While the 32K human ASP may be used alone as the protein component of the compositions, the combination of 32K and 10K proteins is preferred. The protein ratio is typically in the range of 3:1 to 10:1, preferably 5:1, for 32K:10K group. The 32K protein may be added directly to an aqueous suspension of phospholipid vesicles in an aqueous solution; because it is so hydrophobic, the 10K protein is added to the lipids in an organic solvent, such as chloroform, the solvents evaporated, and the vessicles re-formed by hydration.
The compositions containing the complex are preferably those suitable for endotracheal administration, i.e., generally as a liquid suspension, as a dry powder "dust" or as an aerosol. For direct endotracheal administration, the complex is suspended in a liquid with suitable excipients such as, for example, water, saline, dextrose, or glycerol and the like. The compositions may also contain small amounts of non-toxic auxiliary substances such as pH buffering agents, for example, sodium acetate or phosphate. To prepare the "dust", the complex, optionally admixed as above, is lyophylized, and recovered as a dry powder.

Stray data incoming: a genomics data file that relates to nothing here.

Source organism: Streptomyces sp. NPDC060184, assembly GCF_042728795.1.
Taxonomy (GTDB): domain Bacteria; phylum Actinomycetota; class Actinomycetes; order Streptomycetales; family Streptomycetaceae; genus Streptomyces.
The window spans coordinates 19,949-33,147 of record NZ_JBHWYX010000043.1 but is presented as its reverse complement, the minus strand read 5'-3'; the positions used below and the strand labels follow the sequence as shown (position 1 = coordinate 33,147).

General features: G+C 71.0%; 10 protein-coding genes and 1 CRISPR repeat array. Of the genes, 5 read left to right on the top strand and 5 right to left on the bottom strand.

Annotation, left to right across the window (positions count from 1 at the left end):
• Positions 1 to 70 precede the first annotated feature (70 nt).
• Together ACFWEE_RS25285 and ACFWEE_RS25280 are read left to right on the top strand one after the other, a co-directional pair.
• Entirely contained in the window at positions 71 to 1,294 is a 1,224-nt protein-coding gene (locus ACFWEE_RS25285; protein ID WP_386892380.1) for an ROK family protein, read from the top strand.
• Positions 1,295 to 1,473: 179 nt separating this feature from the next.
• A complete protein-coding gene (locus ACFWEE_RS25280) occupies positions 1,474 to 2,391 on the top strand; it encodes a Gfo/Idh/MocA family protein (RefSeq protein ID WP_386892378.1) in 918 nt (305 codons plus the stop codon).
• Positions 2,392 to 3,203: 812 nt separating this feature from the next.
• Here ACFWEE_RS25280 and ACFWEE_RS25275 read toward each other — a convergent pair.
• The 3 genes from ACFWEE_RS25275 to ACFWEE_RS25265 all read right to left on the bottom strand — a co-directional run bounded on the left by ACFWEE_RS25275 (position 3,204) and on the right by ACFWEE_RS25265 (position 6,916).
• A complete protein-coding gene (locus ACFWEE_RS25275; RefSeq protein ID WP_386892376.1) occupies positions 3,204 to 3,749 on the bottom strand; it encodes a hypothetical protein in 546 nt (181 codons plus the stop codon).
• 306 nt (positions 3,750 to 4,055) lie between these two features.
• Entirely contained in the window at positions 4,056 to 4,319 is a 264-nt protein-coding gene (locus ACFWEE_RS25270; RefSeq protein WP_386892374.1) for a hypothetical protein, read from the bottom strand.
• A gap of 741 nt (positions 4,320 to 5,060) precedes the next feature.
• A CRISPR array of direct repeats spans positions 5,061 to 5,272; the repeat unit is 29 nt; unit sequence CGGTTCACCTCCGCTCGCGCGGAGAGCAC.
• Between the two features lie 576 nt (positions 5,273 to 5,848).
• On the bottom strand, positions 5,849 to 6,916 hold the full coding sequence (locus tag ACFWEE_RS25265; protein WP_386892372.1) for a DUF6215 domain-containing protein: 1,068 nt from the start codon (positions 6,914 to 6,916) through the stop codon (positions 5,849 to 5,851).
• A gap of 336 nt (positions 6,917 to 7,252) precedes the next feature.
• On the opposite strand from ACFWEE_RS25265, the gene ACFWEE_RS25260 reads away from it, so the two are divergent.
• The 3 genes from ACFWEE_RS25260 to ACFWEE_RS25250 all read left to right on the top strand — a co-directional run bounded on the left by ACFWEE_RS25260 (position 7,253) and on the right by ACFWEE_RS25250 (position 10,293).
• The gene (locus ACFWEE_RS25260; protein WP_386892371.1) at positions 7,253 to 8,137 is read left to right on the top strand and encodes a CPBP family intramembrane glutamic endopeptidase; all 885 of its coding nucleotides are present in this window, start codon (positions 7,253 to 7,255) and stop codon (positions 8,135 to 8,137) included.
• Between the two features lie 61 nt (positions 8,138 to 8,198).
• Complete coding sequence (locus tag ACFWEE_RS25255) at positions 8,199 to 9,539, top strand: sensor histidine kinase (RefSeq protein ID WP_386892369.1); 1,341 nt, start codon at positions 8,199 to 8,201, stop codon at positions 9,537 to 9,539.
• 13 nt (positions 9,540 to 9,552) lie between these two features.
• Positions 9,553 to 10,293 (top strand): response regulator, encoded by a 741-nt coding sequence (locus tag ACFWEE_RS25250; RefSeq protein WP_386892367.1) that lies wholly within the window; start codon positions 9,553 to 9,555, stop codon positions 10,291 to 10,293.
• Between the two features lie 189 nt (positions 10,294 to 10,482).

If to be used in aerosol administration, the complex is supplied in finely divided form along with an additional surfactant and propellent. Typical surfactants which may be administered are fatty acids and esters, however, it is preferred, in the present case, to utilize the other components of the surfactant complex, DPPC and PG. Useful propellents are typically gases at ambient conditions, and are condensed under pressure. Lower alkanes and fluorinated alkanes, such as Freon, may be used. The aerosol is packaged in a container equipped with a suitable valve so that the ingredients may be maintained under pressure until released.
The surfactant complex is administered, as appropriate to the dosage form, by endotracheal tube, by aerosol administration, or by nebulization of the suspension or dust into the inspired gas. Amounts of complex between about 0.1 mg and 200 mg, preferably 50-60 mg/kg body weight, are administered in one dose. For use in newly born infants, one administration is generally sufficient. For adults, sufficient reconstituted complex is administered to replace demonstrated levels of deficiency (Hallman, M., et al, J Clinical Investigation (1982) 70: 673-682).
Most of the techniques which are used to transform cells, construct vectors, extract messenger RNA, prepared cDNA libraries, and the like are widely practiced in the art, and most practitioners are familiar with the standard resource materials which describe specific conditions and procedures. However, for convenience, the following paragraphs may serve as a guideline.